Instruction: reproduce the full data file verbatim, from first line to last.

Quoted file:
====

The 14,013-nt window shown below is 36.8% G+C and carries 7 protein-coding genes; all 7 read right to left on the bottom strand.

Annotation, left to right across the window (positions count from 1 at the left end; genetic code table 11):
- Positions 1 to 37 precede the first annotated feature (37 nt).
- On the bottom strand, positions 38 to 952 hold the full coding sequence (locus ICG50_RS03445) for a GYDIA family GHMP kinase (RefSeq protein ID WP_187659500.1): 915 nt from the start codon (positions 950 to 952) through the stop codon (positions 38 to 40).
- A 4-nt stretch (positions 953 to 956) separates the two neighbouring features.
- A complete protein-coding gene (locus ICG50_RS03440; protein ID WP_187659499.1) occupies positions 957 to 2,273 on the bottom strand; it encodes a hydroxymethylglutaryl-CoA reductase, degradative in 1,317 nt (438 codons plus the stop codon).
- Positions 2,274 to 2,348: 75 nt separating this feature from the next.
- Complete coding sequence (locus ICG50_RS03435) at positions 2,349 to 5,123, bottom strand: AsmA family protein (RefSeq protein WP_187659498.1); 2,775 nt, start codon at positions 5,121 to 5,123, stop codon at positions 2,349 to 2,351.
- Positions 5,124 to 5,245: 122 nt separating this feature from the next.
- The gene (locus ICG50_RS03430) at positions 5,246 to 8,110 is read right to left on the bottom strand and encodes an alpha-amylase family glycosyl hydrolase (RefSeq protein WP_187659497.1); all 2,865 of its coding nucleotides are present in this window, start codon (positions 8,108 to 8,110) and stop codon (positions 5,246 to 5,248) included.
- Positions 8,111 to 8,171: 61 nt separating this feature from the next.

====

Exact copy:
The 14,013-nt window shown below is 36.8% G+C and carries 7 protein-coding genes; all 7 read right to left on the bottom strand.

Annotation, left to right across the window (positions count from 1 at the left end; genetic code table 11):
- Positions 1 to 37 precede the first annotated feature (37 nt).
- On the bottom strand, positions 38 to 952 hold the full coding sequence (locus ICG50_RS03445) for a GYDIA family GHMP kinase (RefSeq protein ID WP_187659500.1): 915 nt from the start codon (positions 950 to 952) through the stop codon (positions 38 to 40).
- A 4-nt stretch (positions 953 to 956) separates the two neighbouring features.
- A complete protein-coding gene (locus ICG50_RS03440; protein ID WP_187659499.1) occupies positions 957 to 2,273 on the bottom strand; it encodes a hydroxymethylglutaryl-CoA reductase, degradative in 1,317 nt (438 codons plus the stop codon).
- Positions 2,274 to 2,348: 75 nt separating this feature from the next.
- Complete coding sequence (locus ICG50_RS03435) at positions 2,349 to 5,123, bottom strand: AsmA family protein (RefSeq protein WP_187659498.1); 2,775 nt, start codon at positions 5,121 to 5,123, stop codon at positions 2,349 to 2,351.
- Positions 5,124 to 5,245: 122 nt separating this feature from the next.
- The gene (locus ICG50_RS03430) at positions 5,246 to 8,110 is read right to left on the bottom strand and encodes an alpha-amylase family glycosyl hydrolase (RefSeq protein WP_187659497.1); all 2,865 of its coding nucleotides are present in this window, start codon (positions 8,108 to 8,110) and stop codon (positions 5,246 to 5,248) included.
- Positions 8,111 to 8,171: 61 nt separating this feature from the next.